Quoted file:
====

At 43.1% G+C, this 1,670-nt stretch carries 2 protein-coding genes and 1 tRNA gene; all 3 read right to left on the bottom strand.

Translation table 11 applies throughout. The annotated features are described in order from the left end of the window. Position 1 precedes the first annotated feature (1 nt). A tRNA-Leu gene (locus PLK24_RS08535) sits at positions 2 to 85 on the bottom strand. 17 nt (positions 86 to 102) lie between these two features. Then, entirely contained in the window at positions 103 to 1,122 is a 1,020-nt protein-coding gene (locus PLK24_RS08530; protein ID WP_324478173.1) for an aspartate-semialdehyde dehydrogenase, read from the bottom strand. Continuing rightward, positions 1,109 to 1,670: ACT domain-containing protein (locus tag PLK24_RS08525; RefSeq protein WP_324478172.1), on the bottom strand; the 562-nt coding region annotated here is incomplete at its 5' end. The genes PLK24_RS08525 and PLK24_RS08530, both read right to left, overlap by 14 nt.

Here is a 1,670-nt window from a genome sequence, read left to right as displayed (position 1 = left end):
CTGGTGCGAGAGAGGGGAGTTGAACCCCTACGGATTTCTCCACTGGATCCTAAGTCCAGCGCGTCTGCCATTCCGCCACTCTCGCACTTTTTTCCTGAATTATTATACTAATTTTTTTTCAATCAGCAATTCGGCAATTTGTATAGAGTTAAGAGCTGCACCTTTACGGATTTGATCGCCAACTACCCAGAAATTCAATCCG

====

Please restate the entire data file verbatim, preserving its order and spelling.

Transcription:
At 43.1% G+C, this 1,670-nt stretch carries 2 protein-coding genes and 1 tRNA gene; all 3 read right to left on the bottom strand.

Translation table 11 applies throughout. The annotated features are described in order from the left end of the window. Position 1 precedes the first annotated feature (1 nt). A tRNA-Leu gene (locus PLK24_RS08535) sits at positions 2 to 85 on the bottom strand. 17 nt (positions 86 to 102) lie between these two features. Then, entirely contained in the window at positions 103 to 1,122 is a 1,020-nt protein-coding gene (locus PLK24_RS08530; protein ID WP_324478173.1) for an aspartate-semialdehyde dehydrogenase, read from the bottom strand. Continuing rightward, positions 1,109 to 1,670: ACT domain-containing protein (locus tag PLK24_RS08525; RefSeq protein WP_324478172.1), on the bottom strand; the 562-nt coding region annotated here is incomplete at its 5' end. The genes PLK24_RS08525 and PLK24_RS08530, both read right to left, overlap by 14 nt.

Here is a 1,670-nt window from a genome sequence, read left to right as displayed (position 1 = left end):
CTGGTGCGAGAGAGGGGAGTTGAACCCCTACGGATTTCTCCACTGGATCCTAAGTCCAGCGCGTCTGCCATTCCGCCACTCTCGCACTTTTTTCCTGAATTATTATACTAATTTTTTTTCAATCAGCAATTCGGCAATTTGTATAGAGTTAAGAGCTGCACCTTTACGGATTTGATCGCCAACTACCCAGAAATTCAATCCG